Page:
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Social Media In The Newsroom: In Case Of Emergency, Break Glass

'In case of emergency break glass' sticker on glass

noaz. / Flickr

My latest post on Lost Remote is a conversation with Teresa Gorman, the social media production assistant for PBS Newshour, the website for which was compromised on Monday in an attack by malicious hackers.

Newshour utilized social media in a way that I blogged about more than two years ago: as a “Plan B” for their actual website. Thanks to simply being there on Tumblr and having an audience built in, they were able to easily push traffic to that site and not have to worry about cobbling together some half-ass looking skeleton page on the fly. Even though they didn’t have a specific plan in place for when this attack randomly happened, they were ready because of the infrastructure they had cultivated.

For the truly old-school newsrooms whose bosses are staunchly against social media — and they are out there — this is a decent pitch for why an established presence can be so valuable. If your website is down and no one knows you have a Facebook page, they’re probably just going to flip over to the competition.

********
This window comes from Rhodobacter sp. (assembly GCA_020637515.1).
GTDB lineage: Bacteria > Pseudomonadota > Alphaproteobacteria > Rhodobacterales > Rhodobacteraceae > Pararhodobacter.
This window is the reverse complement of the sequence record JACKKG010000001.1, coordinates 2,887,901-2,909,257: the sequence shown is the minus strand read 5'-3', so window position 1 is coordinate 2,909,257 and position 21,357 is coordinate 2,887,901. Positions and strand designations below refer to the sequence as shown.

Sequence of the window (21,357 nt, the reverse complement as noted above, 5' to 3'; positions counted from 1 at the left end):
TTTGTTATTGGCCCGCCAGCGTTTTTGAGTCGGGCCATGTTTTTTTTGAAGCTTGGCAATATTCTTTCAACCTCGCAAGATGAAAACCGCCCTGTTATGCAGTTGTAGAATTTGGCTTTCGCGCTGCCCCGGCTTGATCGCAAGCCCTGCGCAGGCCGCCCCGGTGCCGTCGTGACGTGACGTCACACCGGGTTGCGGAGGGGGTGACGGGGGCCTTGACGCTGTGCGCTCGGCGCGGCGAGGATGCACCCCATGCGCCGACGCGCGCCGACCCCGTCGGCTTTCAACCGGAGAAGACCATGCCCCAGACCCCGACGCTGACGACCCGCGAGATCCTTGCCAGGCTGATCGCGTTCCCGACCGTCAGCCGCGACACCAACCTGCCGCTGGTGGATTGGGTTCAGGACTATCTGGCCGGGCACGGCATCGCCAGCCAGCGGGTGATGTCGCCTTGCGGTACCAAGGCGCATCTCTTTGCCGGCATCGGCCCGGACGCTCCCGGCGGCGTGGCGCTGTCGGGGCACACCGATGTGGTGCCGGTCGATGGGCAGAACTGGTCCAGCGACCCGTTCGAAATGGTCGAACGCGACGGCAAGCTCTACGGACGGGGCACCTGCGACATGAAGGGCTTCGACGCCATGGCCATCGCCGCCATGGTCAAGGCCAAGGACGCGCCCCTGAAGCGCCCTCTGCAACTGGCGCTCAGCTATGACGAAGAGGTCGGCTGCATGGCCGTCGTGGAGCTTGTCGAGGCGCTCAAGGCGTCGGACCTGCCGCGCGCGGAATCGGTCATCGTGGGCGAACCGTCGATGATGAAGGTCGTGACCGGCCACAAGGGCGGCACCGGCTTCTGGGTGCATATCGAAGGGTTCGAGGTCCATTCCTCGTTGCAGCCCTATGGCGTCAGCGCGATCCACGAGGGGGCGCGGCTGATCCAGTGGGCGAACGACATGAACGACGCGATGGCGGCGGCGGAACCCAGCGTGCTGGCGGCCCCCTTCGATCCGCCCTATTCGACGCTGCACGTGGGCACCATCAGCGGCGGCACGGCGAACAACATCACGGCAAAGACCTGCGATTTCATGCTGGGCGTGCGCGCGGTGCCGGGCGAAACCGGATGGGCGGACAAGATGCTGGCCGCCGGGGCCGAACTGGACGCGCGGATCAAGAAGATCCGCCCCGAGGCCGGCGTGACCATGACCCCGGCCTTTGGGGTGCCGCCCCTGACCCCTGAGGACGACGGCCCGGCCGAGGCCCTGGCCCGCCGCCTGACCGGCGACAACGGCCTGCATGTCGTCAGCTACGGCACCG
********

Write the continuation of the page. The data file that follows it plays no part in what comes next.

Even if you use your social accounts in the most conservative ways (a few posts per day, a handful of minutes spent replying to fans) you’ll be ahead of the game when things fall apart. And let’s face it: Odds are, things will fall apart at some point.

P.S.- Poynter has a pretty good post up on how to build an emergency web publishing plan.

P.P.S.- My emergency Publishing plan? Tumblr. Twitter. Whatever.

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